Don't let the simplicity fool you... (09 October 2008)
There are some truly easy to use tools in this kit.
The MM Tool Kit was an early acquisition for me and has been in constant use for nearly 3 years now. This is a solid box full of tools resting in a flocked plastic tray. The box itself is quite heavy and I stopped carrying it with me to classes and crops once I got the AMM Tote.
By far I used the hammer, anywhere hole punch, eyelet setter, tweezers and paper piercer consistently. I have never used the small pair of pliers for scrapbooking as I found the tweezers adequately grasped anything I might use the pliers for (I don't use wire on my layouts.).
The Anywhere Hole Punch is so named because it is a simple metal tube with one of three sizes of hole punch tips screwed into the end. You need a durable mat, or at least a surface you don't care about to use this tool. A single tap of the hammer on the end of the Punch tool is all you need to make a clean hole anywhere in your paper (unlike a traditional hole punch or even the original Cropadile which only let you get so far into the paper due to their design). Unlike a cropadile, this punch is really only good for paper. Thicker papers may require additional taps. This is a hammer tool, so there is some noise when you use the product. I've tried the Silent Setter punch, which also has the ability of being placed anywhere on your page, and the Anywhere Hole punch in this tool kit is both easier on the hands, easier to use, and more accurate in the holes you make.
The paper piercer is sharp and of just the right diameter. I also appreciated the heft of this tool - it was far more comfortable to use than the oversized push pin I currently use.
The tweezers must be squeezed to open which helps prevent accidental dropping of tiny little things. For truly tiny applications, say the dot of the I from the Jasmine Cricut Cartridge, I would grasp the dot with the tweezers and use the paper piercer to help push it exactly where I wished it to go. (Another benefit of having a fairly long piercing piece.)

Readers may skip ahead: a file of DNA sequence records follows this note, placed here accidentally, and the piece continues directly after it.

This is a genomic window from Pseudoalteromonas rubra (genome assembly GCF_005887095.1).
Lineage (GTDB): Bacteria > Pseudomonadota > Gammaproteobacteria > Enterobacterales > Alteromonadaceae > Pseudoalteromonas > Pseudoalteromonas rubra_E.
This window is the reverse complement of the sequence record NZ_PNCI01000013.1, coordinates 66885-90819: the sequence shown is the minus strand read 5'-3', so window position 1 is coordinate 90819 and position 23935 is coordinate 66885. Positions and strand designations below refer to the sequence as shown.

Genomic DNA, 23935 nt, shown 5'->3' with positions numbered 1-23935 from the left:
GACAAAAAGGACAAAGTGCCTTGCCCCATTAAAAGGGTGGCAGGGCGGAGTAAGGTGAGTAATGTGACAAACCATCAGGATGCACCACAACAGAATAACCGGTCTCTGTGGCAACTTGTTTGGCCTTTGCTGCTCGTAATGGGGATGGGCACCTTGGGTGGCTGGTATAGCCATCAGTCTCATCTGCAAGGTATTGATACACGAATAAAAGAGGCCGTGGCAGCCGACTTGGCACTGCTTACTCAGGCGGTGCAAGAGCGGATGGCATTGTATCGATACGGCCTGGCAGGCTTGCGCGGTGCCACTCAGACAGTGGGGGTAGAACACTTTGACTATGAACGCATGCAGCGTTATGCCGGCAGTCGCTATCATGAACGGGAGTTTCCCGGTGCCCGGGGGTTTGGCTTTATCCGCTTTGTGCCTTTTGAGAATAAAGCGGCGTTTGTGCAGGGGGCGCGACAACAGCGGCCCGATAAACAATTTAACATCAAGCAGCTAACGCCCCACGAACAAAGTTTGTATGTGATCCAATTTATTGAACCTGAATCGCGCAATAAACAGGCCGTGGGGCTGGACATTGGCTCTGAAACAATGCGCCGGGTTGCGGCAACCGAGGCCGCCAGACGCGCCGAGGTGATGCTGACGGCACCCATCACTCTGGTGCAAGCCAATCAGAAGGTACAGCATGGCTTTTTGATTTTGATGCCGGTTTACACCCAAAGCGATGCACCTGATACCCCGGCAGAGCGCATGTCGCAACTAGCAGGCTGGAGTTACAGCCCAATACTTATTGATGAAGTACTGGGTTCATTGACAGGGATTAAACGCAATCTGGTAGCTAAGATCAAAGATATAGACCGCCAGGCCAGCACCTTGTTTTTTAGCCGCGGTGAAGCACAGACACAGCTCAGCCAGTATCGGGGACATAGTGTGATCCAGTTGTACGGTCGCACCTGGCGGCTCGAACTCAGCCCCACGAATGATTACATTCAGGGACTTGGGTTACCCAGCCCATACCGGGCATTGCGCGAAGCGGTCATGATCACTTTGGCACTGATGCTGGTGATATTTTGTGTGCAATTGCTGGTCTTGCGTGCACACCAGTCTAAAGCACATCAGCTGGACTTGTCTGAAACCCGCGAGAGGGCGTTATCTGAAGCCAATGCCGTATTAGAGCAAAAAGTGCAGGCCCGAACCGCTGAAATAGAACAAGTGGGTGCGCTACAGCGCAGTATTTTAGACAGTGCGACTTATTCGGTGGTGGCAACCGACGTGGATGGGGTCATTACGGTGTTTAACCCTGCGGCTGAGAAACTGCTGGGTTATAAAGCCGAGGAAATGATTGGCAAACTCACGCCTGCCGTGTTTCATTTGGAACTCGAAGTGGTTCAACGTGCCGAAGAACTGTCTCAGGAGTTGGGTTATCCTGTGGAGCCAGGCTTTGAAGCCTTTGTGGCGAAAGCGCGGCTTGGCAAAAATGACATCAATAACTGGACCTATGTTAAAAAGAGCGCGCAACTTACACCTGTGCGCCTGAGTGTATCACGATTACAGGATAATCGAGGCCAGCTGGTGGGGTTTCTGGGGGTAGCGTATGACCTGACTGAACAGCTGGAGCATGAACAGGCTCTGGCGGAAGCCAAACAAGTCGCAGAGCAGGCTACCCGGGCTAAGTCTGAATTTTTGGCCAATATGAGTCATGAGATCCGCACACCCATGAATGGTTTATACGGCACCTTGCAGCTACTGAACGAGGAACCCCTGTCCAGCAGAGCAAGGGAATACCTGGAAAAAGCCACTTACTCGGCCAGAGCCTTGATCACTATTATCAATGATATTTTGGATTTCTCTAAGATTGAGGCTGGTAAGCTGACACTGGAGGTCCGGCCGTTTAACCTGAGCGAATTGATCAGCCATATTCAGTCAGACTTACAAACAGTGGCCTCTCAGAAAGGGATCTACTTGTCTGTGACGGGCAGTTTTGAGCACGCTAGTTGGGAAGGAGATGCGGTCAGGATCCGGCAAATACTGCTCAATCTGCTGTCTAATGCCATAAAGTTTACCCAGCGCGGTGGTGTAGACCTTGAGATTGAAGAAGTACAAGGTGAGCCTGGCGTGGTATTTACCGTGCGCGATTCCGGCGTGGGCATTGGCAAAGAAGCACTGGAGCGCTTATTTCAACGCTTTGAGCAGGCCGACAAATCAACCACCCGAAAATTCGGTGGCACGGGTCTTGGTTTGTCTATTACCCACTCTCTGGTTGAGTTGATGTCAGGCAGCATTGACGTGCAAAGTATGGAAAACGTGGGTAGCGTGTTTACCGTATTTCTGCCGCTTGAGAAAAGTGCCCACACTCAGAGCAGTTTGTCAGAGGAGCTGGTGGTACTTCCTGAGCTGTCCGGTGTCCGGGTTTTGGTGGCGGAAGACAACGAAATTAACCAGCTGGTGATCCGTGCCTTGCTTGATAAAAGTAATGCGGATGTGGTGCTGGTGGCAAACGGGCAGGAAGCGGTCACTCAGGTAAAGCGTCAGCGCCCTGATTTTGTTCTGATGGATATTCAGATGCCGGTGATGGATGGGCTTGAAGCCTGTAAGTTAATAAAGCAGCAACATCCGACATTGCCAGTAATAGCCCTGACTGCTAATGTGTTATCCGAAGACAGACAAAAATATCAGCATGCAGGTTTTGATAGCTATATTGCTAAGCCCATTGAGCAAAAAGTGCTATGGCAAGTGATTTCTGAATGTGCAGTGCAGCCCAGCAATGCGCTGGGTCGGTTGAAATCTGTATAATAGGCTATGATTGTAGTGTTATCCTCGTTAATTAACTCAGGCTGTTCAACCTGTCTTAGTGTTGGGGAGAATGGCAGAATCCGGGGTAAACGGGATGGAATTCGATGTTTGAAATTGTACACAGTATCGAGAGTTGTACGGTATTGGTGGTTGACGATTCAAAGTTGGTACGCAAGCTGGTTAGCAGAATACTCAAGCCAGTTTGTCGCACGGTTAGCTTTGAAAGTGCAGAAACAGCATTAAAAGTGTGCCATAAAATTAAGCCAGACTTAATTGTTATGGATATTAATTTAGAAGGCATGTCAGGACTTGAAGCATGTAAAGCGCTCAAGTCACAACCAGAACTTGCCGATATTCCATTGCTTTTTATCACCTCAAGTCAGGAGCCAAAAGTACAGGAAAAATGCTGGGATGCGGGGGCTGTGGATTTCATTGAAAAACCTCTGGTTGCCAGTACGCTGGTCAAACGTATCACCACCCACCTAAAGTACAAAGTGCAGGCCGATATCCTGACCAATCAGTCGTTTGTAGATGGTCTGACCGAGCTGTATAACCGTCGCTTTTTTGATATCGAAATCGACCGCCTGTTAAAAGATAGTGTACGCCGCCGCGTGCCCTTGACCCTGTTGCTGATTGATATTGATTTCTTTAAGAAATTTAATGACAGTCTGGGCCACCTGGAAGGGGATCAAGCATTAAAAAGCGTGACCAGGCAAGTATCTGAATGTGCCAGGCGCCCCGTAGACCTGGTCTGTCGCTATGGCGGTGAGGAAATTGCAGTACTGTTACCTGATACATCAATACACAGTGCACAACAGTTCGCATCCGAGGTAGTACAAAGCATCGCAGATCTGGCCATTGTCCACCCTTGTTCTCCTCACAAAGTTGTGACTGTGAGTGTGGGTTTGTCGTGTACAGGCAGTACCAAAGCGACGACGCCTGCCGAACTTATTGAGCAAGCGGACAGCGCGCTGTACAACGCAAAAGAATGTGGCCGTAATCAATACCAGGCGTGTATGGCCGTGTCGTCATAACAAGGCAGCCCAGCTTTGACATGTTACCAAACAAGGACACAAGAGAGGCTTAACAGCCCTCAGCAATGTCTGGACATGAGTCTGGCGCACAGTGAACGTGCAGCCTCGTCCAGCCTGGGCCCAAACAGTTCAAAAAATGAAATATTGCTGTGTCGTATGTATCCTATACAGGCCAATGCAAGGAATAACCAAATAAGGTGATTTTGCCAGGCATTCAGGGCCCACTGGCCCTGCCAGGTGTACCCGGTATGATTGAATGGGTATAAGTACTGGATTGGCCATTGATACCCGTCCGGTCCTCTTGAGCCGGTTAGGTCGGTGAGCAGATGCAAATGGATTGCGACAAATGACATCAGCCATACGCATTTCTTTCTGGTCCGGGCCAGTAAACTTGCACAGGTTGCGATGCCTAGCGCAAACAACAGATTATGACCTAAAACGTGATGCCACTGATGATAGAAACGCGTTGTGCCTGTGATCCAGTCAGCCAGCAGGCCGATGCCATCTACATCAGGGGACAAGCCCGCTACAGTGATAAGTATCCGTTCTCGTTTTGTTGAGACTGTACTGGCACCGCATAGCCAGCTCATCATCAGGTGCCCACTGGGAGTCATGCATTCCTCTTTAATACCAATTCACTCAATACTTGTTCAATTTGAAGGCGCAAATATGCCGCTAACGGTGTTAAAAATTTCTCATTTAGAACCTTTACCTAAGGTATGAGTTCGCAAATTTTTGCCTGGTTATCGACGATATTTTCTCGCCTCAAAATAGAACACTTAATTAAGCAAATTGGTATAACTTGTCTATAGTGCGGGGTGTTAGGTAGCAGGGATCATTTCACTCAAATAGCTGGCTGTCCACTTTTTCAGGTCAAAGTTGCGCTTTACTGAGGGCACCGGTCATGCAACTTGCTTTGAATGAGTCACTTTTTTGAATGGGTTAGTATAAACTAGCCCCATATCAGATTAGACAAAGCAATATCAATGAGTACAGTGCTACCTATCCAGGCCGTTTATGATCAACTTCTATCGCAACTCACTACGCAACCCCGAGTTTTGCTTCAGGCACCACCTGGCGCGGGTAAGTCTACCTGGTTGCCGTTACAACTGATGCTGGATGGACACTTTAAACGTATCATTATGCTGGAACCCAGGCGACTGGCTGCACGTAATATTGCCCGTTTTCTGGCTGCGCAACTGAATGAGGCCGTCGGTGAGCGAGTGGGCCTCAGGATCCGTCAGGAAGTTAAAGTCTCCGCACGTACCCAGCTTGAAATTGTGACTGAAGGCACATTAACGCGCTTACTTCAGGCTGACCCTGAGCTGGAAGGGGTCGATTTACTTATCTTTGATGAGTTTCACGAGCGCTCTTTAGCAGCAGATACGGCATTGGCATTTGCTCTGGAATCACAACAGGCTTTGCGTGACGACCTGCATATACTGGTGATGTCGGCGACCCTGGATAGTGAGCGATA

The eyelet setter has a small raised knob in the center of the end of the setter. You fit this setter into the back of an eyelet pushed through paper, make sure the raised knob is sitting in the eye of the eyelet back, and tap gently with the hammer to bend the back of the eyelet back and over the back of the paper. Some eyelets are easier to set accurately than others - it is important to remember that the metals in the eyelets can vary widely and you should be reserved in how hard you hit the eyelet setter to avoid bending the front of they eyelet as you hammer.
The two needles can be a little difficult to get in and out of the plastic tray but have decent sized eyes for ease of threading. I do not need a threading tool to put a full strand of embroidery thread into these needles.
Really, for the use I have gotten out of this tool kit, I normally would give the item five stars. I rated it three stars because my kit has significantly started to deteriorate in the last year. I expect metal tools to be better made. The pliers have actually began to rust in the box, as did the piercer and hammer. Since I'm working with paper I am pretty concerned about rust smudges. I was also not thrilled with the amount of grease on the hole punching tips. I understand that the grease was probably to make sure the threads of the tips worked properly when screwed into the handle, but again, grease is also not something you want to worry about when working with paper, heirloom memorabilia, and photographs. I've had to stop what I was doing to wash my hands several times.
I probably use the Tweezers the most, and at this point some of the purple plastic grip is separating from the handle and the jaws of the tweezers don't quite line up the way they used to. I have begun looking for replacements.
The paper piercer broke when I used it to pick a lock. Clearly, we can't fault the manufacturer for that. The piercing part snapped cleanly off right at the base. My only problem with this piercer was the difficulty posed by the lack of any sort of cap to cover the business end when I put the piercer into my tool tote.
I would gladly pay much more money for these tools would they hold up over time. I do not want disposable tools or tools that you might as well be renting from the company if you have to replace them every few years. I think the simplicity is dead on in this kit. I just really wish some of these tools would last longer.